After that unnecessary scene, once again there’s an attempt at eliciting viewer sympathy for the miners as Lorca broadcasts the latest distress call to the entire crew. “Mommy. Mommy. Wake up” we hear from a child’s voice. “Save my children. Anyone, help them” a mother asks. “110 souls, all gone” says a man. I laughed in disbelief and at the attempts to make the scene feel tense.
Vanishing women of colour
Before Commander Landry’s appearance in last week’s episode, Star Trek: Discovery had already killed off half the women of colour when Captain Georgiou (Michelle Yeoh) died. That left just Michael Burnham, the series protagonist. So when Commander Landry arrived and offered an interesting character, I was happy another woman of colour would be a main character on the show. Of course if you’ve seen this episode, you know she doesn’t make it.
Not only does she die before episode’s end, I found what the writers did to her to be a ridiculous way of killing her off. Not that she didn’t deserve dying given the actions she committed. It’s more a question of why was she acting so ridiculously and unbelievably to begin with. Was she so terrified of Lorca’s repercussions that she essentially engaged in a suicide mission? For reasons I still don’t understand, Landry decides to let the Ripper out of its cage with herself and Burnham in the room. It predictably attacks and kills her. And with that we lose another woman of colour for no reason. I felt the Landry character was killed off simply because the writers introduced her with the sole purpose of dying.
The story goes on and we end up with a tardigrade as a ship navigator, which Captain Lorca happily uses against its will to transport the Discovery to Corvan 2. Once there, the Discovery engages in a bit of battle and then quickly spore drives out of there, destroying the Klingons in the process. That leaves the colony with no idea who came to their rescue. Probably a way of maintaining canon. The children are saved, as are the miners. I never felt for any of them anyways so that really mean anything to me.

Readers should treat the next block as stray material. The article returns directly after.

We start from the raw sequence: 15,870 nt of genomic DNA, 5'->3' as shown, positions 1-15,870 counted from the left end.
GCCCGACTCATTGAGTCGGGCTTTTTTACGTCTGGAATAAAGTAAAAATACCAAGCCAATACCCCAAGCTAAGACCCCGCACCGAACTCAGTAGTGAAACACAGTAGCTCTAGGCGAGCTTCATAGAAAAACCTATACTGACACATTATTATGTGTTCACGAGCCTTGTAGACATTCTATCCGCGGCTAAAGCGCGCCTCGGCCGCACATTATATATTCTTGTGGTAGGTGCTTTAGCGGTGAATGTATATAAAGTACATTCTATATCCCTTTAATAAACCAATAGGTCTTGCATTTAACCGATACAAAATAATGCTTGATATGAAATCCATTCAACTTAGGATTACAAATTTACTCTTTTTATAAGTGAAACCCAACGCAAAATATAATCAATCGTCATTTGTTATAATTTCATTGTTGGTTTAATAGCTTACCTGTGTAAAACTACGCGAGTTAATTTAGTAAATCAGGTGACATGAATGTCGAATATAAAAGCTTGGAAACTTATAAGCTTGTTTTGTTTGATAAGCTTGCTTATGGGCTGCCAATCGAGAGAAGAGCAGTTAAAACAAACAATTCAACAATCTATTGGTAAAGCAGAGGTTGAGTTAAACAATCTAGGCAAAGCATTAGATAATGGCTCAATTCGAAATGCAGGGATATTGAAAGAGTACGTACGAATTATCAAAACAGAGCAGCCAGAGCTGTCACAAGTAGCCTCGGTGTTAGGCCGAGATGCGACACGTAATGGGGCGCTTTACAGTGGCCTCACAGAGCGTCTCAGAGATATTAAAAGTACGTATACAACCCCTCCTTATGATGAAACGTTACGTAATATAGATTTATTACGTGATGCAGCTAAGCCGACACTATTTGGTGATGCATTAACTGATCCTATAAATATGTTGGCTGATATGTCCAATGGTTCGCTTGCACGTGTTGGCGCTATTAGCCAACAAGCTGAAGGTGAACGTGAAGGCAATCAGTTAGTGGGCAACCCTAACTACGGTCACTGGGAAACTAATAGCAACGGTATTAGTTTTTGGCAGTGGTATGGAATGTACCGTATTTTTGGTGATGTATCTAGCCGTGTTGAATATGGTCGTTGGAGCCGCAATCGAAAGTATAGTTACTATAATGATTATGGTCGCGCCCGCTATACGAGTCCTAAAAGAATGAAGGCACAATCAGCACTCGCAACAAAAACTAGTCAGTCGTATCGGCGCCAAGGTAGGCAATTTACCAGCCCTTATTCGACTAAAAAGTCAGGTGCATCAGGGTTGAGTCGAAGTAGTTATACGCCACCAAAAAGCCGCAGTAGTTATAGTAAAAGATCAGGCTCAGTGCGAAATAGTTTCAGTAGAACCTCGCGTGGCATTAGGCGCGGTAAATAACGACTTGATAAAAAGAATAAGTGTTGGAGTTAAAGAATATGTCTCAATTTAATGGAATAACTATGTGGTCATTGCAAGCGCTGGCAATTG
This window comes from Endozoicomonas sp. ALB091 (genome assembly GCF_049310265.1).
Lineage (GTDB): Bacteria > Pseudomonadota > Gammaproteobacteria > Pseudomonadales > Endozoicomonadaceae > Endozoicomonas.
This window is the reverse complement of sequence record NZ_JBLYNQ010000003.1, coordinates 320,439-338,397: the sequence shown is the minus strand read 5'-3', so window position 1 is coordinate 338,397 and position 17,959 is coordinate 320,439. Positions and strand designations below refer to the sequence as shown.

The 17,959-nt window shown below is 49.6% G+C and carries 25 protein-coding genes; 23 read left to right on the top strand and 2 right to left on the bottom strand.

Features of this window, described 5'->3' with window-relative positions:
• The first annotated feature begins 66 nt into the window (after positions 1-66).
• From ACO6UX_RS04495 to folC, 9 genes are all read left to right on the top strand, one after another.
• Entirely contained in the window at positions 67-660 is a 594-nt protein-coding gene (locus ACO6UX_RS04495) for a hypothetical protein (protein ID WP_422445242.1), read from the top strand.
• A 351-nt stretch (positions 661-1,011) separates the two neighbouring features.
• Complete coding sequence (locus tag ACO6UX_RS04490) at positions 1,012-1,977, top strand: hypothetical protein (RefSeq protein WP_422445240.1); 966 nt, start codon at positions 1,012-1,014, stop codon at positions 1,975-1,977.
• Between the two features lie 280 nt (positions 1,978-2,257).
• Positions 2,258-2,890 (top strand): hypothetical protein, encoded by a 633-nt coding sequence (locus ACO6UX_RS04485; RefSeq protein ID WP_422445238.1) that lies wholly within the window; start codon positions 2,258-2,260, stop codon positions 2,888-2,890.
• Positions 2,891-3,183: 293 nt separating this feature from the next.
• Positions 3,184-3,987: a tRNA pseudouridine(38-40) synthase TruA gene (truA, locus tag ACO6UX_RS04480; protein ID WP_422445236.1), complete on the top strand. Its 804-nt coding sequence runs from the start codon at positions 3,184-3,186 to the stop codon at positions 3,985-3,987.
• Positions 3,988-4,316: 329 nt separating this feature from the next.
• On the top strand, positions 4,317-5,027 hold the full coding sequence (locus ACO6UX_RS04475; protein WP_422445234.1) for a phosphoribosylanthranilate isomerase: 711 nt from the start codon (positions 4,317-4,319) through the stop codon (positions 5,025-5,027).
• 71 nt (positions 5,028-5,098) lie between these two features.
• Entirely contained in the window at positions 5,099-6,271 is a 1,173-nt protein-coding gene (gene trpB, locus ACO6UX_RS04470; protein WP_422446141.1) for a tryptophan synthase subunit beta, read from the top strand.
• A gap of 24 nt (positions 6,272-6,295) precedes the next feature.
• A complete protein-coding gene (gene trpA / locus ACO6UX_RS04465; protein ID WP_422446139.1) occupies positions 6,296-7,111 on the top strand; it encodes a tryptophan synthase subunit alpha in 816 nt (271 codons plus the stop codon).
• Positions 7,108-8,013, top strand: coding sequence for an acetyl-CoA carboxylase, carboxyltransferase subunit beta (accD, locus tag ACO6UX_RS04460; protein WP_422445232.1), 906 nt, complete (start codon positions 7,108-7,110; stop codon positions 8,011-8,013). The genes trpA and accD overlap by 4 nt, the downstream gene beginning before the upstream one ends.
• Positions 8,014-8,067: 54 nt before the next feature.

I give this episode yet another 3 out of 5 stars, but only because I felt 2 was a bit too low.
Some of the writing of The Butcher’s Knife Cares Not for the Lamb’s Cry was flat out poor. There was bad plot and scripting. But even though I’ve complained a lot in this review, certainly not all the writing was bad. There were occasional pockets of smart story and quite a bit of great dialogue. Unfortunately, just not enough to save this episode from its bad story for me.
On the good side, Burnham’s attempts to understand the Ripper were very much true to Star Trek, and make complete sense given she’s a Xenoanthropologist. Also, Tilly once again helps save the show in her own way by just being Tilly. There was also some redeeming elements towards the end of the episode that definitely felt Star Trek-esque.
One of the problems I have with season-long story arcs is that not enough happens during any given episode. There’s no real payoff for watching any single episode, nothings gets wrapped up, and it can’t be watched on its own. Parts of Deep Space Nine bugged me for some of these reasons, though that show at least knew how to have stories in each episode that left the viewer satisfied. Discovery doesn’t seem to have that yet. Additionally, DS9 episodes felt like they had more depth to them.
All this aside, what I’m seeing is that the ratings for all episodes so far are generally higher than I’ve been rating them. So clearly some fans and newcomers are really enjoying this and other episodes.